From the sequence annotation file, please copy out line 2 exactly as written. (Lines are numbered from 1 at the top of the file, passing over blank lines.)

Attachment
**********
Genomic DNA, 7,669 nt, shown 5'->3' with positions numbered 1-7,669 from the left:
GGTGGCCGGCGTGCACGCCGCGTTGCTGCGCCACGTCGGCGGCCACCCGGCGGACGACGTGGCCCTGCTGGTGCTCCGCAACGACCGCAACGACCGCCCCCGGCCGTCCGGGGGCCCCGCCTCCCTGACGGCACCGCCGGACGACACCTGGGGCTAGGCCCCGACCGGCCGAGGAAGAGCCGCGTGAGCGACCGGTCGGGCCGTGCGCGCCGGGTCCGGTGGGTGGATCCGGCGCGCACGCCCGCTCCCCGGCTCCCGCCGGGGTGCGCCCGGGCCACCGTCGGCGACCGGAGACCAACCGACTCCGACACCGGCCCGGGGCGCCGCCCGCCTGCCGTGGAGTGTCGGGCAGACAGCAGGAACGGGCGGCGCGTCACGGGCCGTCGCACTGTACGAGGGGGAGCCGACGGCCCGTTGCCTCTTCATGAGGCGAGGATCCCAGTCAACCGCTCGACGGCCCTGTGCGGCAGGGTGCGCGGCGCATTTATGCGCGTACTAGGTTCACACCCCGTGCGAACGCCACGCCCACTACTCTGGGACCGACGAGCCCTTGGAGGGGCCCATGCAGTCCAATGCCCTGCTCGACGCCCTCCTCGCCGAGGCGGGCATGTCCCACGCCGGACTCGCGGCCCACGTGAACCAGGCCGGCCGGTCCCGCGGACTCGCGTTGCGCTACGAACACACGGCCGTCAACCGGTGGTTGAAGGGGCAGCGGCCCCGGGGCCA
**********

GGTGGCCGGCGTGCACGCCGCGTTGCTGCGCCACGTCGGCGGCCACCCGGCGGACGACGTGGCCCTGCTGGTGCTCCGCAACGACCGCAACGACCGCCCCCGGCCGTCCGGGGGCCCCGCCTCCCTGACGGCACCGCCGGACGACACCTGGGGCTAGGCCCCGACCGGCCGAGGAAGAGCCGCGTGAGCGACCGGTCGGGCCGTGCGCGCCGGGTCCGGTGGGTGGATCCGGCGCGCACGCCCGCTCCCCGGCTCCCGCCGGGGTGCGCCCGGGCCACCGTCGGCGACCGGAGACCAACCGACTCCGACACCGGCCCGGGGCGCCGCCCGCCTGCCGTGGAGTGTCGGGCAGACAGCAGGAACGGGCGGCGCGTCACGGGCCGTCGCACTGTACGAGGGGGAGCCGACGGCCCGTTGCCTCTTCATGAGGCGAGGATCCCAGTCAACCGCTCGACGGCCCTGTGCGGCAGGGTGCGCGGCGCATTTATGCGCGTACTAGGTTCACACCCCGTGCGAACGCCACGCCCACTACTCTGGGACCGACGAGCCCTTGGAGGGGCCCATGCAGTCCAATGCCCTGCTCGACGCCCTCCTCGCCGAGGCGGGCATGTCCCACGCCGGACTCGCGGCCCACGTGAACCAGGCCGGCCGGTCCCGCGGACTCGCGTTGCGCTACGAACACACGGCCGTCAACCGGTGGTTGAAGGGGCAGCGGCCCCGGGGCCA